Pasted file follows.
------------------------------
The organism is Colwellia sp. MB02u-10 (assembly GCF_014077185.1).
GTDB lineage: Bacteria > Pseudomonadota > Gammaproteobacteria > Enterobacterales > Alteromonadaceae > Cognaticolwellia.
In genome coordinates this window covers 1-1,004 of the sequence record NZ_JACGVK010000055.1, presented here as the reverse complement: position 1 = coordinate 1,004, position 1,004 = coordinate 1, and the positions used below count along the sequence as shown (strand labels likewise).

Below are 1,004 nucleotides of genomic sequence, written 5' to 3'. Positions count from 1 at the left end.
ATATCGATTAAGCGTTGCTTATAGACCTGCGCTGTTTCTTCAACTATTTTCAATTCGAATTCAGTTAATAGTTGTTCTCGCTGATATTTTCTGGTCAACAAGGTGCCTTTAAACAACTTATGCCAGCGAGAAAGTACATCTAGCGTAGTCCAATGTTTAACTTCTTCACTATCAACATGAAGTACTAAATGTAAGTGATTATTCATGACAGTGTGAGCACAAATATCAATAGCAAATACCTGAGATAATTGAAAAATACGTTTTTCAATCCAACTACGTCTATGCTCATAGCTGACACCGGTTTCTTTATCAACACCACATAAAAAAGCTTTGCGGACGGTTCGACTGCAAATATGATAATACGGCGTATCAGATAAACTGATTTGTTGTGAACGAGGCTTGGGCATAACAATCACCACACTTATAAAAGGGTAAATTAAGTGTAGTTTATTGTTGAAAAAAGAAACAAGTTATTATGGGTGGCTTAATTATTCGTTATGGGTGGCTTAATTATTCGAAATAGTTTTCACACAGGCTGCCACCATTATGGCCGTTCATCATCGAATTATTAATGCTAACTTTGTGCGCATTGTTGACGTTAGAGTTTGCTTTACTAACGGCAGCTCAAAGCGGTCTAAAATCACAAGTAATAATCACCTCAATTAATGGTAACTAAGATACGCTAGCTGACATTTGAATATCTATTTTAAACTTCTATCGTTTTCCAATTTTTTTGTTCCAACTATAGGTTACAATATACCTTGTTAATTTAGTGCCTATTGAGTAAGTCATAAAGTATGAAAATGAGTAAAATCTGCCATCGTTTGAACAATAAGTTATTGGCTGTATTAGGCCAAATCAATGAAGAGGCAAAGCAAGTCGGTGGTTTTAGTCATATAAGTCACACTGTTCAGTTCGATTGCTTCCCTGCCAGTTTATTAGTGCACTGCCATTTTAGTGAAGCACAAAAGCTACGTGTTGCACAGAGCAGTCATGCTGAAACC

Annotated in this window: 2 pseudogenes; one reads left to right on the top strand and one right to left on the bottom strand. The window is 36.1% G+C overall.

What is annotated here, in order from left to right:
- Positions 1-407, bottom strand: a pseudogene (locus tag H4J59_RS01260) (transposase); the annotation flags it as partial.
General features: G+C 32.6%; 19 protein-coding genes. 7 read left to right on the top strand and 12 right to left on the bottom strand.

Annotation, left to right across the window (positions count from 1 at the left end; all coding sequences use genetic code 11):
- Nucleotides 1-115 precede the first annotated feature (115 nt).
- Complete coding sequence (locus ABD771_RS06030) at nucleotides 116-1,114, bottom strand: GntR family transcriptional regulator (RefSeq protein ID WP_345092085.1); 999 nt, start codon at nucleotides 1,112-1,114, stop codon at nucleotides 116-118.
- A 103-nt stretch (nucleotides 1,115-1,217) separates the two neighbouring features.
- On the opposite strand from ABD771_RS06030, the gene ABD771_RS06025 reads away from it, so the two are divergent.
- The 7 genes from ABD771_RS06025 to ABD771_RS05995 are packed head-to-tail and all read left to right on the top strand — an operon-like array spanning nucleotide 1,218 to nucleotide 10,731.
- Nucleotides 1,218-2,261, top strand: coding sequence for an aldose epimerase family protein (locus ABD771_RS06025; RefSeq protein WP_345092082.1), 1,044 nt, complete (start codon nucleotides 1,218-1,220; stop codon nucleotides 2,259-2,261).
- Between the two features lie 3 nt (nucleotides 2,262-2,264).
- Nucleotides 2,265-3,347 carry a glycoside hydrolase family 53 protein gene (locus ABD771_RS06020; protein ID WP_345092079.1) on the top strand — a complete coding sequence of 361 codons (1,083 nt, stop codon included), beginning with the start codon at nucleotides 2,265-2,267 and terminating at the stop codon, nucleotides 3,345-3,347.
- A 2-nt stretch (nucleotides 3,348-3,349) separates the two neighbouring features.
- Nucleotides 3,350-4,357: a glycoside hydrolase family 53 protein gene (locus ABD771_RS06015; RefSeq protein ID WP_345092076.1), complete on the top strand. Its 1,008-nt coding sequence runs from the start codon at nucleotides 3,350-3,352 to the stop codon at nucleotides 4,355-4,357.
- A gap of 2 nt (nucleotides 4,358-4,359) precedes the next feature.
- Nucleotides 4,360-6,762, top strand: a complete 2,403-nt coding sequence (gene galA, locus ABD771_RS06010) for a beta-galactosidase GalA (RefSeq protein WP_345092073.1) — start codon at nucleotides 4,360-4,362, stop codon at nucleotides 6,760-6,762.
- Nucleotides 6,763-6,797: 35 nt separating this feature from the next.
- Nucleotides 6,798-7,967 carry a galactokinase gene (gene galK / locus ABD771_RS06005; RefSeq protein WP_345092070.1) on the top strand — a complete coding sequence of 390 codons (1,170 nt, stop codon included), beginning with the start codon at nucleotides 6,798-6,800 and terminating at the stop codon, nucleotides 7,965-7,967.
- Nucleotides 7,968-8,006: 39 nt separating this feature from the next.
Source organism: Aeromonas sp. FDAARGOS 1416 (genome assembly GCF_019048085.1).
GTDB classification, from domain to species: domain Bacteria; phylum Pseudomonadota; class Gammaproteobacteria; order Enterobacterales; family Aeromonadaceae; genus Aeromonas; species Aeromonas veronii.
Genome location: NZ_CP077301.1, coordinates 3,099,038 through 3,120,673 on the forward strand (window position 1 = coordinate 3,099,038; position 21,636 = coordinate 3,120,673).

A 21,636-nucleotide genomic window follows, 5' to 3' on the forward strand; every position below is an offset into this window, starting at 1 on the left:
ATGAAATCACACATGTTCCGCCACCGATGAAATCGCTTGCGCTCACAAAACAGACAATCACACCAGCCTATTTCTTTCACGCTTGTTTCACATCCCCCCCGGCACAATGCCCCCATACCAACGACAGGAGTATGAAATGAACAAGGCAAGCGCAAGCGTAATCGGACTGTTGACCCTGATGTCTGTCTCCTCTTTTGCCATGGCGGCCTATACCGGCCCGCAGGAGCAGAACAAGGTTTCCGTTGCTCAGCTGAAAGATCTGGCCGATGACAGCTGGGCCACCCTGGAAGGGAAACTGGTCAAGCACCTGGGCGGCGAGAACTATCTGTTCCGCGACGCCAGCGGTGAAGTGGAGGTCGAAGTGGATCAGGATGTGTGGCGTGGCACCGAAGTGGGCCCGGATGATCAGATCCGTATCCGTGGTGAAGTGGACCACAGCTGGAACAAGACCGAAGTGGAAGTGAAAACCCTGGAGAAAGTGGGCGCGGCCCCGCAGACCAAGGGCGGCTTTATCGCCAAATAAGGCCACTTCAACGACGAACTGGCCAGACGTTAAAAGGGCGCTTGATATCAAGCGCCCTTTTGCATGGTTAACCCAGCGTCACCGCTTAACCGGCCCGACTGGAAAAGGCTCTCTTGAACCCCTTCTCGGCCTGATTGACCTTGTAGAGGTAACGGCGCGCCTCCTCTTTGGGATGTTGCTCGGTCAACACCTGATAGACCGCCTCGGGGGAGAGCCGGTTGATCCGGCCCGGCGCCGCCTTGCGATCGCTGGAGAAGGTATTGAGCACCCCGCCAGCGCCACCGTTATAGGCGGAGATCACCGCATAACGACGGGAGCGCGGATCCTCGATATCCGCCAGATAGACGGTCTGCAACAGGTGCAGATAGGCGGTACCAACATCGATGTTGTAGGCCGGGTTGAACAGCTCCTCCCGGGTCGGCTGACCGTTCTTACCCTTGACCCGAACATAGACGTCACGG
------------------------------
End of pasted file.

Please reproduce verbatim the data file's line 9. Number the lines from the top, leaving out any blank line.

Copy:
General features: G+C 32.6%; 19 protein-coding genes. 7 read left to right on the top strand and 12 right to left on the bottom strand.